I could never do endorsement deals.
It’s not necessarily out of any moral sense. I couldn’t be a shill, even if I wanted to. I’m just a lousy salesman.
Probably not a good thing to admit when you have a book coming out. The sales division at Crown isn’t going to be too happy about that.
Obviously, honesty can be part of the problem. I am brutally honest, as regular readers of this blog know. That’s not from any sense of morality. No, I’m so honest I have shot myself in both feet on more occasions than I can count. It’s gotten me fired from jobs. It’s lost me friends.
That’s not morality. That is compulsive.
I am honest because I can’t not be. It’s how I’m hardwired. I will open up my big fat mouth not only when it is of no benefit to me to do so but can even cause harm to me (hence my friendly cyberstalker, “WarriorMom”).
But it’s not just a compulsive hyper-honesty. I can’t even sell things I believe in. If Jesus was standing right next to me, I would have a hard time selling you that God exists.
Which can be a problem if you’re an advocate for a cause because, let’s face it, advocacy is basically selling except rather than selling a product you are selling a concept of a better world than the one we currently have. It’s the same basic principal. You have to convince the public to support something that affects you directly but, at the end of the day, will not drastically affect the life of the person on the receiving end of the sales pitch one way or another.
My first direct experience with mental health advocacy was when Susan and I were asked to participate in a team at the Ventura County NAMI Walk in 2009. I was vaguely familiar with the concept of “walking” to raise money. I had heard of the Susan G. Komen “Race For the Cure” Foundation Walks. Jani’s old school does a “Walk” every year to raise money for the PTA.
But I expected the NAMI Walk to be different, because NAMI has something the Susan G. Komen Foundation and the Oak Hills PTA don’t.
Yes, breast cancer is an “enemy” in the sense that it kills millions of women, but that enemy doesn’t have someone pulling the trigger other than your own DNA. This is not diminish those who fight against breast cancer, or any other cancer for that matter. They are fighting against Nature, which is the biggest enemy you can take on. My hat is off to them.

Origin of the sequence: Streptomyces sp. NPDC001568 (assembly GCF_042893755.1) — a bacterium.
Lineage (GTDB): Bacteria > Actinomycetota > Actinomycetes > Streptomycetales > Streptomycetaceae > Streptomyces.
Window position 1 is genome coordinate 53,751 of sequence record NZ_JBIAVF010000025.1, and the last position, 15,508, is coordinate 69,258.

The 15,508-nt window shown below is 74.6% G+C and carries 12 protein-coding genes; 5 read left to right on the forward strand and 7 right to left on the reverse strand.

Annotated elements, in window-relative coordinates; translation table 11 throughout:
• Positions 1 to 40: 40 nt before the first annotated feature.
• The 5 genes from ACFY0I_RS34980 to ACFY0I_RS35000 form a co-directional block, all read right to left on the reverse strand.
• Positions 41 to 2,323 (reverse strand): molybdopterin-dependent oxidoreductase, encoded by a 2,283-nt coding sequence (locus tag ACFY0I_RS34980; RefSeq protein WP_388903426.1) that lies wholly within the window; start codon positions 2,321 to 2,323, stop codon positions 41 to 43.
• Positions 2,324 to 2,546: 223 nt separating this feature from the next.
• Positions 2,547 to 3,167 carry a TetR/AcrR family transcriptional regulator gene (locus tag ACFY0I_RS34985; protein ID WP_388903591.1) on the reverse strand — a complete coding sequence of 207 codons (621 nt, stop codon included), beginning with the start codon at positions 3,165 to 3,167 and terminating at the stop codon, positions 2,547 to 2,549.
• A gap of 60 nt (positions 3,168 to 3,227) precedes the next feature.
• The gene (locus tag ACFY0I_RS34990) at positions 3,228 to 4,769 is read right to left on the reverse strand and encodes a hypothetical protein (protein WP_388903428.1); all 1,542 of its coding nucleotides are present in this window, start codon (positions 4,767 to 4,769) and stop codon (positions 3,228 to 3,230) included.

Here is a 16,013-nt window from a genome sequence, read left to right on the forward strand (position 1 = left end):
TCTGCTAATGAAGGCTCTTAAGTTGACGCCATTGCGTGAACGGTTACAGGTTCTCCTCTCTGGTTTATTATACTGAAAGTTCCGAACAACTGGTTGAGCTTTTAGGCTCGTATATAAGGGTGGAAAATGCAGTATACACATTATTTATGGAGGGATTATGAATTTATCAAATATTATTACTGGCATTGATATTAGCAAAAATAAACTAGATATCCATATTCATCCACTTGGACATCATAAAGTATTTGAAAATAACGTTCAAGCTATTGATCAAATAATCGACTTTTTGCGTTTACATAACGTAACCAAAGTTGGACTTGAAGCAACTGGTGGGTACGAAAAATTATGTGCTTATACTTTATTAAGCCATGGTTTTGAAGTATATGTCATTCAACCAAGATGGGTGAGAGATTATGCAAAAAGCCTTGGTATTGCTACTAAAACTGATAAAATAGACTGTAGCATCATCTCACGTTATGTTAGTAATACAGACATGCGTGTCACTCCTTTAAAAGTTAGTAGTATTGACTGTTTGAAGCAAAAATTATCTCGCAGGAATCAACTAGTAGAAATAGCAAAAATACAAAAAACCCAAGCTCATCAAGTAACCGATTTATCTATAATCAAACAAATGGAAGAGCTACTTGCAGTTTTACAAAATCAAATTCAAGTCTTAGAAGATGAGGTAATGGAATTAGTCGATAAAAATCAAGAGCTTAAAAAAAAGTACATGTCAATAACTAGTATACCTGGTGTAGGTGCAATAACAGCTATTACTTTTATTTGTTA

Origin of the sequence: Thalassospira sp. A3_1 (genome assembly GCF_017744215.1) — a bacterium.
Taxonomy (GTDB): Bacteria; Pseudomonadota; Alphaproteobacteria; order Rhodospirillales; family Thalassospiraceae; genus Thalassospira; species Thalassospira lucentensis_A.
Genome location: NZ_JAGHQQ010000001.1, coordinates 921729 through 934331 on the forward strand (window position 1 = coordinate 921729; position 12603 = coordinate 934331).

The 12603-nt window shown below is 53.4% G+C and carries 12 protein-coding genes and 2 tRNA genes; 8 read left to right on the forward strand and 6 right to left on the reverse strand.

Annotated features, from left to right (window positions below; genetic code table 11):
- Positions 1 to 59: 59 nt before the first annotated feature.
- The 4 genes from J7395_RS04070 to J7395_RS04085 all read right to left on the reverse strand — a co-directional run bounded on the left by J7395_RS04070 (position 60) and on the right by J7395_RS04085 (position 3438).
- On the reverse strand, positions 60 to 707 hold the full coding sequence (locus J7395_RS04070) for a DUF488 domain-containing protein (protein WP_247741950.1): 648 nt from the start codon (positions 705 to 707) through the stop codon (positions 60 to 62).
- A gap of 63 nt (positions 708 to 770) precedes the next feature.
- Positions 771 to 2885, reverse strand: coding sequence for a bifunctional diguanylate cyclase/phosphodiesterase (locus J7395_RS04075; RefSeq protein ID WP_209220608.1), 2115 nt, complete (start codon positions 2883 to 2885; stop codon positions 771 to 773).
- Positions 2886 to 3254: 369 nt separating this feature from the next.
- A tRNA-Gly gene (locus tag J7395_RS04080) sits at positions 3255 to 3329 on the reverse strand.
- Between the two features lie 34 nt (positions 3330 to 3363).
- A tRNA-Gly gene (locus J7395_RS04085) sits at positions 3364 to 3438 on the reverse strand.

NAMI’s enemy is not mental illness, or at least it is not supposed to be. I only know of one organization dedicated to funding research in cures for mental illness, and I can’t even think of its name off the top of my head.
In general, mental health advocacy is not looking for a cure. Before you can find a cure for something, you have to understand what it is. And before you can understand what it is, you first have to get the rest of the world to acknowledge it exists.
Hence, NAMI’s “enemy,” and the enemy of all mental health advocates, is society itself. The weapons of the enemy are either a completely non-existent mental care system, a woefully inadequate one or, my personal favorite, a bureaucratic government agency made up of clock punchers who simply don’t care enough to buck the system they work for and demand better for the those they are supposed to help (my disdain for the L.A. County Department of Mental Health and their “contracted agencies” like the Santa Clarita Child & Family Center are well documented in previous blogs).
For those of us in the field of mental health advocacy, our enemy is right in front of us. It’s that big building downtown that says “City Hall” on it or that bigger building that says “State Capital” or that architectural salute to American political failure, the US Congress (which today makes a better tourist attraction that a house of leadership-that goes for both Parties). It amazes me that one of their own (Gabrielle Giffords) could get shot in the head by a young man with schizophrenia and they still sit on their fat asses. I commend the effort it must have taken them to get to their feet with Rep. Giffords returned to the floor of the House.
I could say something really awful here about what to do if voices in your head are telling you to shoot someone, but I won’t. It takes everything I have not to write it (although I essentially did so I guess there is no point in pretending anymore). Seriously, how many more dead nine year olds is it gonna take?
A lot, until one of those nine year olds happens to belong to a member of Congress. Or until the person who pulled the trigger happens to be the son or daughter of a member of Congress.